John Coltrane’s “Naima” is very likely his most covered song, and for good reason. The term “tone poem” gets tossed around a lot in the vicinity of any pretty, graceful melody, but this composition is the epitome of that term, and the beauty of it is evident in every cover I’ve heard. That said, if anyone’s going to offer up yet another version of this song, it had better be particularly striking in its arrangement and mood to hold my attention. Jussi Reijonen’s take on it did just that.
Reijonen hails from the Lapland region of Finland, but he’s also lived in the Middle East and East Africa before obtaining a music degree at Berklee in Boston (he’s currently working on his Master’s at the New England Conservatory, also in Boston). He’s poised to release his debut album un next week, where he reveals his widely diverse influences from three continents, playing a regular guitar, a fretless guitar and an oud. un is often more Arabian and European in style than American, but for his only cover on the album, Reijon went with an American for the source. That doesn’t mean he plays the song like an American, though, and that’s a lot of why it’s attention grabbing.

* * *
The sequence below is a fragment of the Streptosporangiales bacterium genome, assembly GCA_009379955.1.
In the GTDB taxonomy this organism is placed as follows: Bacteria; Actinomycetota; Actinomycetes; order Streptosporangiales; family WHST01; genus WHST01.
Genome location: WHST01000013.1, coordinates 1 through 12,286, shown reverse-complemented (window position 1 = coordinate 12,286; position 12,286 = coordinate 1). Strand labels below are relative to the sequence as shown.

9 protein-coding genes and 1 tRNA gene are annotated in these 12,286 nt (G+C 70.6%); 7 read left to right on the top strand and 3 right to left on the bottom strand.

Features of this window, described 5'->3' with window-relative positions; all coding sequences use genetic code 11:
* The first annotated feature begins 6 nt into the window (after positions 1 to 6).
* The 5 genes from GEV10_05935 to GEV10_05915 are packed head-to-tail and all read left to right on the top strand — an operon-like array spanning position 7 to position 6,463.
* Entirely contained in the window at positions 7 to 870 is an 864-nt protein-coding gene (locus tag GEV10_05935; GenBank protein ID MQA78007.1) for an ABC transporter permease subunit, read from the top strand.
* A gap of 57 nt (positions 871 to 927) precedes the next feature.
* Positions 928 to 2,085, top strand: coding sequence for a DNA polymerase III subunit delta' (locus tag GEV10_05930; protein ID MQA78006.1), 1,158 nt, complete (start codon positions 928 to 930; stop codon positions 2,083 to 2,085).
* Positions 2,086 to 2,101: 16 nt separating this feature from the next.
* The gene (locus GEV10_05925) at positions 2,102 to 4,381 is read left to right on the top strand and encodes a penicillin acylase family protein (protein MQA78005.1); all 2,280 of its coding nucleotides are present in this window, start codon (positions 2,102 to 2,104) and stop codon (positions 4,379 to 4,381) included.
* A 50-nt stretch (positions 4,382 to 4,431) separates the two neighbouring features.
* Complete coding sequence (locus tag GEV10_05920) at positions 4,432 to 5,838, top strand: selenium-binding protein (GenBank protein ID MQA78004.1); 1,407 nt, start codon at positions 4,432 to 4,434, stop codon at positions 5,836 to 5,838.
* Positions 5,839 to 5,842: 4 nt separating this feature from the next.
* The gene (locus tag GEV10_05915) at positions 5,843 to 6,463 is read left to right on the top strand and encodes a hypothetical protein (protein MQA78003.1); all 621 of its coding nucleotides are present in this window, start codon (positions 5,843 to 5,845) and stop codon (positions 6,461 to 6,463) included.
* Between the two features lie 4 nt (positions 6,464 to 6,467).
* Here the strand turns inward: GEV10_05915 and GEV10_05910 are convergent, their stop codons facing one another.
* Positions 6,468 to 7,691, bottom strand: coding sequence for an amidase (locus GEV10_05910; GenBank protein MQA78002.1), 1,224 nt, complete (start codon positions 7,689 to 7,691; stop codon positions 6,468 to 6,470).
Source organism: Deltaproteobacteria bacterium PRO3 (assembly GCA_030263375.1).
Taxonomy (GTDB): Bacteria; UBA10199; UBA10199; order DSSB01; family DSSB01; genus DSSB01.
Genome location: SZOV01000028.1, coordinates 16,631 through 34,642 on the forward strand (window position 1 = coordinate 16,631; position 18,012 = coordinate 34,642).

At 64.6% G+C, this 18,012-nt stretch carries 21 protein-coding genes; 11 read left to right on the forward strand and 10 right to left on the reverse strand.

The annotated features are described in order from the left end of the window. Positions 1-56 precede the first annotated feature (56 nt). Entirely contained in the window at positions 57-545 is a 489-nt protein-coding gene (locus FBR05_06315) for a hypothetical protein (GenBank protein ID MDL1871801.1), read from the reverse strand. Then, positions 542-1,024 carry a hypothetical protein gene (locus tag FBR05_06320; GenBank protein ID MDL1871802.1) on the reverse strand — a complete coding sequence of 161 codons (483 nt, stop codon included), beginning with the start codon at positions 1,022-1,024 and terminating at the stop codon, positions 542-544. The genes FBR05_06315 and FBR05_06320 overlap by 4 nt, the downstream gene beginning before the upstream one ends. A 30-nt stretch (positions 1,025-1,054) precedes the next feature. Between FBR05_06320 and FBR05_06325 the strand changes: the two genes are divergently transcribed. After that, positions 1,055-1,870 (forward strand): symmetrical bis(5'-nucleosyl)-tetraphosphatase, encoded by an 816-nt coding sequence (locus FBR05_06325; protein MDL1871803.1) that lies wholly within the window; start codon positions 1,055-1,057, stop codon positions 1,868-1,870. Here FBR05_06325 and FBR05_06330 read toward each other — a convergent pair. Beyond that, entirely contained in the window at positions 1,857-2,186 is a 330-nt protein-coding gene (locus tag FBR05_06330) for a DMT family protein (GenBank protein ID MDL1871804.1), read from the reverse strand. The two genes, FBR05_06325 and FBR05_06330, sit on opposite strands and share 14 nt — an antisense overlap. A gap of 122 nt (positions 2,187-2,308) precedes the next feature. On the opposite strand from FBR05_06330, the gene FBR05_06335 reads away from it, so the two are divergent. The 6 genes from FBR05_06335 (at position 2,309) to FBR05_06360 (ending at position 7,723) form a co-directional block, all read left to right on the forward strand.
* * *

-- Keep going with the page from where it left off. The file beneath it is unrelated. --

For this song, Reijonen plays an electric fretless guitar, which in his hands least it sounds like a cross between a slide guitar and an Fender bass, and more specifically, a Jaco Pastorius Fender bass. “Naima” is a very spiritual song, but Reijonen found a way to make it even more so: he stripped it down and slowed it down. Bassist Bruno Råberg and percussionist Tareq Rantisi softy mete out a pulse at some unusual time signature (9/8?) and Reijonen plays that prominent main melodic line using single line notes played at about half the pace of the original, pretty much ignoring the faint beat from the rhythm section. The tone from his guitar attracts anyway because of it’s rich resonance and because Reijonen can freely oscillate around notes like a slide guitar. Utar Artun discreetly enters into the song going into the second verse, and he eventually plays the only solo, pouring out notes with delicate restraint and understated lushness.
The ponderous pacing and the lonely, angular feel constitute a large contrast from other versions, but Reijonen’s quartet nonetheless follows the original flow of the song. Since it flows so much slower, it clocks in at ten and a half minutes. The mesmerizing method applied to this classic Coltrane song makes it seem much shorter than that, however. The fresh perspective coming from a young talent from the Arctic Circle and other far-flung places of the world casts “Naima” in a different light, and the gem still sparkles.
un will be released February 26. Visit Jussi Reijonen’s website for more info.
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